Ice cores. These are cylinders of ice drilled out of an ice sheet or glacier. These ice cores preserve annual layers, making it fairly simple to date the ice layers, and it is the seasonal differences in the snow properties that make the rings obvious, just like tree-rings. Most of the ice cores come from Antarctica and Greenland. The oldest continuous ice core records obtained so far extend back 123,000 years in Greenland and 800,000 years in Antarctica and are often used to determine changes in atmospheric concentrations of carbon dioxide and methane, as well as oxygen isotopes which can be used to determine past temperatures. Recently, core drilled in Antarctica has been dated at 2.7 million years old, 1.7 million years older than the previous record (although neither were continuous cores).

Thermoluminescence. Crystalline solids are constantly subjected to ionizing radiation from their environment; this causes some energised electrons to become trapped in defects in the crystal structure. An input of energy, such as heat is required to free these trapped electrons. The accumulation of trapped electrons and the gaps left behind in the spaces they vacated, occurs at a measurable rate, proportional to the radiation received from the specimen’s immediate environment. When a specimen is reheated, the trapped energy is released in the form of light as the electrons escape. The amount of light produced is a specific and measurable phenomenon, and if the specimen’s sensitivity to ionizing radiation is known, as is the annual flux of radiation, this can be translated into  a specific amount of time since the formation of that crystal structure. This can be used to date materials containing crystalline minerals which have been subjected to a specific heating event. For instance, it can be used to date ceramics as it determines the date of their firing. The main source of error is in establishing the radiation acting on the specimen9. However, approximate dates are better than none. This technique is usually used on archaeological specimens up to half a million years in age.

There are numerous other techniques use to date rock units and archaeological samples. These include: Potassium-Argon, Argon-Argon, Rubidium-Strontium, Uranium Series, Lead-Lead, Samarium-Neodymium, Fission Track, and Electron Spin Resonance.

YECs will continue to ignore the reality of the great age of the earth. Indeed, they will continue to ignore the great age of man-made objects as well as human fossils. This is despite all the available techniques listed above which clearly demonstrate that their time frame is laughable. The reason that they do this is because they are impervious to evidence. Indeed, they do not understand the concept of evidence.

YECs seem to have a completely different mindset to most people. Why would that be so? Perhaps this can be in part explained by research undertaken over the last few years. Recent neuropsychological studies have indicated that authoritarianism and religious fundamentalism are related to damage or deficit in the part of the brain called the ventromedial prefrontal cortex (vmPFC). This part of the brain is believed to be critical for psychological doubt and resistance to authoritarian persuasion10. It has also been shown that people with dorsolateral prefrontal cortex damage (dlPFC) have fundamentalist beliefs accompanied by decreased cognitive flexibility and openness11,12. Openness is a psychological term that describes a personality trait which involves characteristics such as curiosity, creativity and open-mindedness. Religious beliefs differ from empirical ‘beliefs’, which are based on how the world appears to actually be, and are updated or altered as new evidence becomes available or when new theories with greater predictive power emerge. Religious beliefs are not usually updated in response to new evidence or scientific explanations, and are strongly associated with conservatism. Religious fundamentalism refers to an ideology which adheres strongly to religious texts and discourages progressive thinking. For this reason, fundmentalists are often aggressive to anyone who doesn’t share their beliefs, and especially so towards science and scientists, as they see the flexibility of science as an existential threat to their worldview13.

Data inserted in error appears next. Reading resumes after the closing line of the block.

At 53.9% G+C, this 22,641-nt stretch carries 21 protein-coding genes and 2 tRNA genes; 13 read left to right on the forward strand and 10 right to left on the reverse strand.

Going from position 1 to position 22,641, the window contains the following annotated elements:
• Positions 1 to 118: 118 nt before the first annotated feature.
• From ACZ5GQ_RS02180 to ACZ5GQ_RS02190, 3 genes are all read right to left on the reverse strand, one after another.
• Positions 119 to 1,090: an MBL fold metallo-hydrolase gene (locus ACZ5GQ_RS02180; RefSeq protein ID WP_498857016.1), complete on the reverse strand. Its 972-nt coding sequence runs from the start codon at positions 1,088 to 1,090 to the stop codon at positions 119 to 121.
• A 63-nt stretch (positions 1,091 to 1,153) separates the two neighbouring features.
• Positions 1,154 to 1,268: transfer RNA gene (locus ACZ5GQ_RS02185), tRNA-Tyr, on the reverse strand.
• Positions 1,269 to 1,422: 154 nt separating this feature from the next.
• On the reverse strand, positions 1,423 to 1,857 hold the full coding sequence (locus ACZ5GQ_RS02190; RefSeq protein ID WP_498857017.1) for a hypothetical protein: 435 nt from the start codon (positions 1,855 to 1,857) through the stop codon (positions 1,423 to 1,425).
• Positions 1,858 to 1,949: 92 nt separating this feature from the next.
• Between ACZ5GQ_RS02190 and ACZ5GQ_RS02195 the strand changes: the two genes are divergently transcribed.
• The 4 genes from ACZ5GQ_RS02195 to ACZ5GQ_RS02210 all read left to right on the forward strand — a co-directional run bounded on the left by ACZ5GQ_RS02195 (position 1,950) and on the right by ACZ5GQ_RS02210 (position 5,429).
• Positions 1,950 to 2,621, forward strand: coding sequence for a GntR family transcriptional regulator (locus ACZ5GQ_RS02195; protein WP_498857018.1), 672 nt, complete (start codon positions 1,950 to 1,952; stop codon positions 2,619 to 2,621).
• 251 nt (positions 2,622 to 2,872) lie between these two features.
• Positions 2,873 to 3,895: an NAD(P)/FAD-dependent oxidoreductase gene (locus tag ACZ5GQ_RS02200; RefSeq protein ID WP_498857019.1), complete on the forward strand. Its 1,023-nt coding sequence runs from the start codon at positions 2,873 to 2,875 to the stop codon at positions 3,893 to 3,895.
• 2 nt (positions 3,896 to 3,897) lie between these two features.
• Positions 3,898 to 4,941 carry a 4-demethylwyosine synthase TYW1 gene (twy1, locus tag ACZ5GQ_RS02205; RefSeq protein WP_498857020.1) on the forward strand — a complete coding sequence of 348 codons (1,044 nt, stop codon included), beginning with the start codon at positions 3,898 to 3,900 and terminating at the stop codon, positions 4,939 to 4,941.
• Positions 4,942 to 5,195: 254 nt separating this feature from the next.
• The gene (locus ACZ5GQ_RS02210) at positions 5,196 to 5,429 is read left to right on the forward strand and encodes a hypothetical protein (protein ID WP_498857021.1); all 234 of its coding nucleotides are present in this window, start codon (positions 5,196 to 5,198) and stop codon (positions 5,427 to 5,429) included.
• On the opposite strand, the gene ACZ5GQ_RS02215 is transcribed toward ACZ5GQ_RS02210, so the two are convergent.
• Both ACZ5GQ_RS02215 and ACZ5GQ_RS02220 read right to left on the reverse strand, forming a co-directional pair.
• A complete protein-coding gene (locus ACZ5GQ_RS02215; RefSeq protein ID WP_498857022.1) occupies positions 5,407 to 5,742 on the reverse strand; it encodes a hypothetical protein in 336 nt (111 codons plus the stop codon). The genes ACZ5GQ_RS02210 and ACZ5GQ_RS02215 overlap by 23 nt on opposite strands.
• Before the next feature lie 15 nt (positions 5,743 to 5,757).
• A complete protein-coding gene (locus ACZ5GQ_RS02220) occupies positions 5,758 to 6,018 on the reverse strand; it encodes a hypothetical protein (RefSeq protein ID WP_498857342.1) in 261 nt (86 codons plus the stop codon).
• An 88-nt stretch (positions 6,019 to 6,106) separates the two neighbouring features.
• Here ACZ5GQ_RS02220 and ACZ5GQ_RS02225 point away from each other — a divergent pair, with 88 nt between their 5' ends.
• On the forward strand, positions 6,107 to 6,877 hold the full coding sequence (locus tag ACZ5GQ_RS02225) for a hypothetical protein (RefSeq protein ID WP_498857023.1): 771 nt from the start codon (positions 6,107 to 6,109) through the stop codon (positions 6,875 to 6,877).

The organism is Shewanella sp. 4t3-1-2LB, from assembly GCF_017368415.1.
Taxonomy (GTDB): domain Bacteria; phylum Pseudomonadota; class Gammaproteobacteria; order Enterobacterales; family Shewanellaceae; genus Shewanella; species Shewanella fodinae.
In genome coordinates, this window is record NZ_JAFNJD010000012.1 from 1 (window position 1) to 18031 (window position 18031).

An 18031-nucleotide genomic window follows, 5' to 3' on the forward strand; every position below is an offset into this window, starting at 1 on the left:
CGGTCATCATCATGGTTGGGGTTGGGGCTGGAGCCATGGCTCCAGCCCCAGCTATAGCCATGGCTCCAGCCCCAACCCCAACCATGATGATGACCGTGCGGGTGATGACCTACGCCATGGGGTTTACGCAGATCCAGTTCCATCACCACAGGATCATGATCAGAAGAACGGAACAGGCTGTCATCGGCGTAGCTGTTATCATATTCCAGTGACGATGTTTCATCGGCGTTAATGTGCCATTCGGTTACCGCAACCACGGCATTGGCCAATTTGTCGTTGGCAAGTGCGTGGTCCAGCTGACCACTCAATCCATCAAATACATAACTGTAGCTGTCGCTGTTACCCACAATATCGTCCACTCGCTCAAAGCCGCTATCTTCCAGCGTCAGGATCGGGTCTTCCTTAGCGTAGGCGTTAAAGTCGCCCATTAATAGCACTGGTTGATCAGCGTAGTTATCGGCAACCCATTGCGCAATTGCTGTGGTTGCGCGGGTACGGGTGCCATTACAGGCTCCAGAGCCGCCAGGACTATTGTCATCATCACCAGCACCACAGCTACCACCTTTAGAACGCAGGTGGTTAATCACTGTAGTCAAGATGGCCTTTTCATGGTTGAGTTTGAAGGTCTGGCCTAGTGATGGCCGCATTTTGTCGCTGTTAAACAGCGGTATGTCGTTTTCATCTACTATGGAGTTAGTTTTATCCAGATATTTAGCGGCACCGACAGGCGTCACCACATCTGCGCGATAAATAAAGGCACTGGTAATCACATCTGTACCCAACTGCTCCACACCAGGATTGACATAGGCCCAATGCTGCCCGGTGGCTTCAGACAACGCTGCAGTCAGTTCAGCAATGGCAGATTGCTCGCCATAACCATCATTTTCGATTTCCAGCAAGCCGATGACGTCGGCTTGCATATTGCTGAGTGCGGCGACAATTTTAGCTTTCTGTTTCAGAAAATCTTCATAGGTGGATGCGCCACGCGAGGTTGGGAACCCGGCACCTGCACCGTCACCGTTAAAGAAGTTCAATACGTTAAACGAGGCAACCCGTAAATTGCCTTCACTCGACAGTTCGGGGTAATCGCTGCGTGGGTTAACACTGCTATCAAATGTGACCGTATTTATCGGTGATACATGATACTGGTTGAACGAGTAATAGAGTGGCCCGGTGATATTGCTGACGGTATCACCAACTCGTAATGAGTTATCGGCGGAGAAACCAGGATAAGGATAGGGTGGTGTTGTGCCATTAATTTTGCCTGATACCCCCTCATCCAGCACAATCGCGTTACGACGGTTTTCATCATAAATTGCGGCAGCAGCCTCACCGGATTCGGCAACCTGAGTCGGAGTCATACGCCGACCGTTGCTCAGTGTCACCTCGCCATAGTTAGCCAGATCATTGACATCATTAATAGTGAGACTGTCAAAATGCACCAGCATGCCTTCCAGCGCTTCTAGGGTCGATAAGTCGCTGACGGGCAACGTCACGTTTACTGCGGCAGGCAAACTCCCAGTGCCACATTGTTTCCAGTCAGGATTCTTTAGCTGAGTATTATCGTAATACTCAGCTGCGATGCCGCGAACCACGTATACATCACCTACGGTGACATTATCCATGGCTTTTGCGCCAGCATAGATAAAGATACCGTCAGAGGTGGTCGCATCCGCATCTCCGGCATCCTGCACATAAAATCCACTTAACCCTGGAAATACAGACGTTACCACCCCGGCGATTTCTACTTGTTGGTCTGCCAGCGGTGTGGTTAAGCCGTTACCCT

Sources

  1. https://www.space.com/24854-how-old-is-earth.html
  2. https://en.wikipedia.org/wiki/Intelligent_design
  3. http://www.blotreport.com/science/radioactivity-and-ignorant-creationists-2/
  4. http://www.blotreport.com/science/radioactivity-and-ignorant-creationists-1/
  5. http://www.dendrochronology.net/basic_dendrochronology.asp
  6. Baillie, M., 1987. A slice through time. Batsford, London, 124p.
  7. http://www.cybis.se/wiki/index.php?title=Westdk
  8. https://www.bas.ac.uk/data/our-data/publication/ice-cores-and-climate-change/
  9. https://www.brown.edu/Departments/Joukowsky_Institute/courses/greekpast/4929.html
  10. Asp, E., Ramchandran, K. & Tranel, D., 2012. Authoritarianism, religious fundamentalism, and the prefrontal cortex. Neuropsychology 26 (4), 414-421
  11. https://www.psypost.org/2017/05/study-uncovers-brain-lesions-increase-religious-fundamentalism-48860
  12. Zhong, W., Cristofori, I, Bulbulia, J., Krueger, F. & Grafman, J., 2017. Biological and cognitive underpinnings of religious fundamentalism. Neuropsychologia 100, 18-25.
  13. https://www.salon.com/2019/01/08/a-link-between-brain-damage-and-religious-fundamentalism-has-now-been-established-by-scientists_partner/